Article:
This sensitive and eloquent study by four Christian biologists addresses the ecological crises we face at the turn of the millennium: population explosion, rain forests stripped bare, destruction of animal habitats, the death of entire species, depletion of the ozone layer, global warming. In the light of Scripture and the presence of God, we can face these crises with hope. More than an investigation of the environmental crisis, this book brings Scripture into fruitful dialogue with current scientific findings and commitments. What emerges is a clarion call to a biblically informed individual and corporate response to our creation.
"Preeeeep." The sound of the peepers, tiny frogs an inch or two long, penetrated the dusk. Beneath the jack pines at the edge of a small pond in the northern Michigan woods, the males were calling their mates. A professor and a group of ecology students sat speechless as closer and closer, louder and louder, more and more peepers joined in chorus. There was just light enough to see them, crawling up a bracken fern to find a singing perch, filling their throats with air like tiny balloons about to burst and then giving forth at close range an ear-splitting 'preeeeep.; . . . Now we were immersed in the peepers' lives, not ours. And when the concert ended and the peepers had gone away, we laughed together for the sheer joy and power of life displayed for a moment in the grand efforts of one tiny creature to be fruitful and multiply." Combining compelling stories with both biblical and scientific investigation, Redeeming Creation
addresses the ecological crisis we face today.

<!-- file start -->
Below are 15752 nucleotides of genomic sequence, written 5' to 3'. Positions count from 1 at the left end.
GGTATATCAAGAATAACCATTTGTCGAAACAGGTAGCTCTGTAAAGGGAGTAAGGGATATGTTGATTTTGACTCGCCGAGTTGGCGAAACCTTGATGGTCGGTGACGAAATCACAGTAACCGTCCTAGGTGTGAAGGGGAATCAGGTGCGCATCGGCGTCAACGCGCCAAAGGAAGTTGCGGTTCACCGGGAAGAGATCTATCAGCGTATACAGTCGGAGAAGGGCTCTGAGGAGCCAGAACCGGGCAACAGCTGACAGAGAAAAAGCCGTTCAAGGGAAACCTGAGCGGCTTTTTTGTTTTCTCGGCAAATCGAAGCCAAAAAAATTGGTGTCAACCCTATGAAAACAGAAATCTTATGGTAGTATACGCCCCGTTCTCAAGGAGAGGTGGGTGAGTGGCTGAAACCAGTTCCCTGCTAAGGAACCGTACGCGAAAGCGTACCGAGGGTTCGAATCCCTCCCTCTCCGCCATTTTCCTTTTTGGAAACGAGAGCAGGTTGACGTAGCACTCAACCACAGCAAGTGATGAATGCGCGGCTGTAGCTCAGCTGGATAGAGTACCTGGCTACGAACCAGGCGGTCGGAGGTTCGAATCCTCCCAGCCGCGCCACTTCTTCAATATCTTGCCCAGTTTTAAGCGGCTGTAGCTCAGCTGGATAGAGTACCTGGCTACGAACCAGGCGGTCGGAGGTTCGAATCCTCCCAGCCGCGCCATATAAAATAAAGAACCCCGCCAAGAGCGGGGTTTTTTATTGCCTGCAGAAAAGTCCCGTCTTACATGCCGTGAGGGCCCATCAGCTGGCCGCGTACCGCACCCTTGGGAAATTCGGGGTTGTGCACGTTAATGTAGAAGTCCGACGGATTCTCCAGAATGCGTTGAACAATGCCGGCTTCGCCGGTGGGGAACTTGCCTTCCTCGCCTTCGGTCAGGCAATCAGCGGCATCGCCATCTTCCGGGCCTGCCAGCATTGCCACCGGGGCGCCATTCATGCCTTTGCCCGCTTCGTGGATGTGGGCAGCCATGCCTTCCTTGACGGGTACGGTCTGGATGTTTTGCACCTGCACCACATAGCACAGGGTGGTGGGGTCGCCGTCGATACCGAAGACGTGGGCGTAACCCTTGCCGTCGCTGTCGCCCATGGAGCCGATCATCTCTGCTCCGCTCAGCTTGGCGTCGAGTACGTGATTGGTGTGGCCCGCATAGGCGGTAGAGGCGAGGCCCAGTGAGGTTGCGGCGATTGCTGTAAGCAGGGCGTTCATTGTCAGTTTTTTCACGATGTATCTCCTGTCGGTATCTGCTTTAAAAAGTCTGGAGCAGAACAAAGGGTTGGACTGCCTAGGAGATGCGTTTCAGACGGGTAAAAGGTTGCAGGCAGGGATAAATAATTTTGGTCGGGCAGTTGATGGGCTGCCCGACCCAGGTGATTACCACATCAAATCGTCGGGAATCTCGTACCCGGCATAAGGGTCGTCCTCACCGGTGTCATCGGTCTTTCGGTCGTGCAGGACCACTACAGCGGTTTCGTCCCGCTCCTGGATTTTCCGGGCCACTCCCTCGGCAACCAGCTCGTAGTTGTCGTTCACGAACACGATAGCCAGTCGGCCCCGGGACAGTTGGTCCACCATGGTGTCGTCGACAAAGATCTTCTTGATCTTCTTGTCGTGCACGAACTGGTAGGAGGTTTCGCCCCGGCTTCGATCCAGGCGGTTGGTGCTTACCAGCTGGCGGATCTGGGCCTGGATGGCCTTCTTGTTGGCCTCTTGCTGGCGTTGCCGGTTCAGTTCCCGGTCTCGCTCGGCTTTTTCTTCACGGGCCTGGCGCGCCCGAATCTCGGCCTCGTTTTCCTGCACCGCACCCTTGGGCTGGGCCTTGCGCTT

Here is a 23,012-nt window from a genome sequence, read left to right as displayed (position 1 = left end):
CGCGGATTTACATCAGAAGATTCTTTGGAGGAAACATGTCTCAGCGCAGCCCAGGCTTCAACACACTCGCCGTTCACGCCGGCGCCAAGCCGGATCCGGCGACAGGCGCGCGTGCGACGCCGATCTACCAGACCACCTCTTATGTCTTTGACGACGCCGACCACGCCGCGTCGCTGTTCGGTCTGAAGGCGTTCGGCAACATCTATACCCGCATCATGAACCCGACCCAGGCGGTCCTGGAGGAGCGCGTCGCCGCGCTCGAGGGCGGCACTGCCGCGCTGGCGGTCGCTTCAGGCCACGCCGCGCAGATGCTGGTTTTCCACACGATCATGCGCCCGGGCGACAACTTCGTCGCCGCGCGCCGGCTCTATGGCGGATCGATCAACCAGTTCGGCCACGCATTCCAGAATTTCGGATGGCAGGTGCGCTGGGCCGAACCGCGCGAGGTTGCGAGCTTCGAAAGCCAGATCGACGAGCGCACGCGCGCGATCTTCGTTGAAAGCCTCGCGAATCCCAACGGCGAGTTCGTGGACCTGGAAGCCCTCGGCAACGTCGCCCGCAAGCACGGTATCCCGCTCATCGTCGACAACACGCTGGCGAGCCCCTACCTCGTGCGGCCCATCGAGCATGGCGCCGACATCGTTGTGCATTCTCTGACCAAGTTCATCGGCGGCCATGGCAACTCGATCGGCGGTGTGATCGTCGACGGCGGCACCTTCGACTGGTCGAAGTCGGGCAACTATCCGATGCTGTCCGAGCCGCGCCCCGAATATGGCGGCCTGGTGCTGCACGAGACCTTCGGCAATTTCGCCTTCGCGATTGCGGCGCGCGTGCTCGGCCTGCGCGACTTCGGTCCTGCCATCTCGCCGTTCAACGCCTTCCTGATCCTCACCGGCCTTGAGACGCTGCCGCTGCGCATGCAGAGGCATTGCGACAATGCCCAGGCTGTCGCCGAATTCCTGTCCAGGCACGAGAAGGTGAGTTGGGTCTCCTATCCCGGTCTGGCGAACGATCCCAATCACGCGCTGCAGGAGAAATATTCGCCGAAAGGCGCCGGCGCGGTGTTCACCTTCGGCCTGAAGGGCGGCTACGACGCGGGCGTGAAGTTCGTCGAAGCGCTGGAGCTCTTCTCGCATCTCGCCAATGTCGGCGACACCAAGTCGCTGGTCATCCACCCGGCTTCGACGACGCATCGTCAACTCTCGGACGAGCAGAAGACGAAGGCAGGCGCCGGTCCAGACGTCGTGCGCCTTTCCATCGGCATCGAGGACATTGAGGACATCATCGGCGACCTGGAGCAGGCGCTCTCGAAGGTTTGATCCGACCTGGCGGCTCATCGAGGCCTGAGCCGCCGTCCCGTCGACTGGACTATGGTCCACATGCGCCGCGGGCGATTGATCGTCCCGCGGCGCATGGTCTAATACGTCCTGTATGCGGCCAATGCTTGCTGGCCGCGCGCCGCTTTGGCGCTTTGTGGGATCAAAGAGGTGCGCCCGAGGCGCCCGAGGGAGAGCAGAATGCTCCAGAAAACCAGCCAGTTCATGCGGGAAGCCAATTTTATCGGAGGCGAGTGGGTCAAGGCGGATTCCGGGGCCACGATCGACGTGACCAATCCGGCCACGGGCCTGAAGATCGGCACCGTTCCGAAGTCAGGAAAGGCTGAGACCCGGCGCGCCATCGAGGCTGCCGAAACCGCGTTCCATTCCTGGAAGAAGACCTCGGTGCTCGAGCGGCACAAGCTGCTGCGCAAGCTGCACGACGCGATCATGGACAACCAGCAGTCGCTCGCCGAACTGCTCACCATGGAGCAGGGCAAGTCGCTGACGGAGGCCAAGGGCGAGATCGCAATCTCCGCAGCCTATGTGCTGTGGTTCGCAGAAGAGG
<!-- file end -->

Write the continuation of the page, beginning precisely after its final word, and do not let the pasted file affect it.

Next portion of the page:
- population explosion
- rain forests stripped bare
- destruction of animal habitat
- the death of entire species
- depletion of the ozone layer
- global warming
The authors, four biologists and teachers, believe that we can face these dilemmas with hope. Moving beyond a mere survey of the planet's ills, they bring Scripture into fruitful dialogue with current scientific findings and commitments. They both inspire and inform our individual and corporate response to God's creation.
Fred H. Van Dyke received his Ph.D. in environmental and forest biology from the State University of New York/Syracuse. A former wildlife research biologist with the Montana Department of Fish, Wildlife and Parks, Van Dyke is currently professor of biology and director of the Environmental Studies Program at Wheaton College. He is the author of a textbook on conservation biology, .
Mahan received his Ph.D. in limnology from Michigan State University. He has formerly served on the faculty of Western Michigan University and as field representative for the Michigan Chapter of the Nature Conservancy. Currently Mahan is associate director of the Au Sable Institute for Environmental Studies in Mancelona, Michigan.
Joseph K. Sheldon received his Ph.D. in entomology from the University of Illinois. He is a former professor and head of the Department of Biology at Eastern University (St. Davids, Pennsylvania) and former professor of biology at Messiah College (Grantham, Pennsylvania). He is now a research volunteer at the Au Sable Institute of Environmental Studies (Coupeville, Washington). Sheldon is the author of and a co-author of .
Brand received his Ph.D. in animal ecology from the University of Michigan. He is a retired biology professor and a former chair of the Department of Biology and Division of Science at Wheaton College in Wheaton, Illinois. Presently Brand is a research associate of the Morton Arboretum in Lisle, Illinois. He is also coauthor (with John R. Sheaffer) of (Tyndale).
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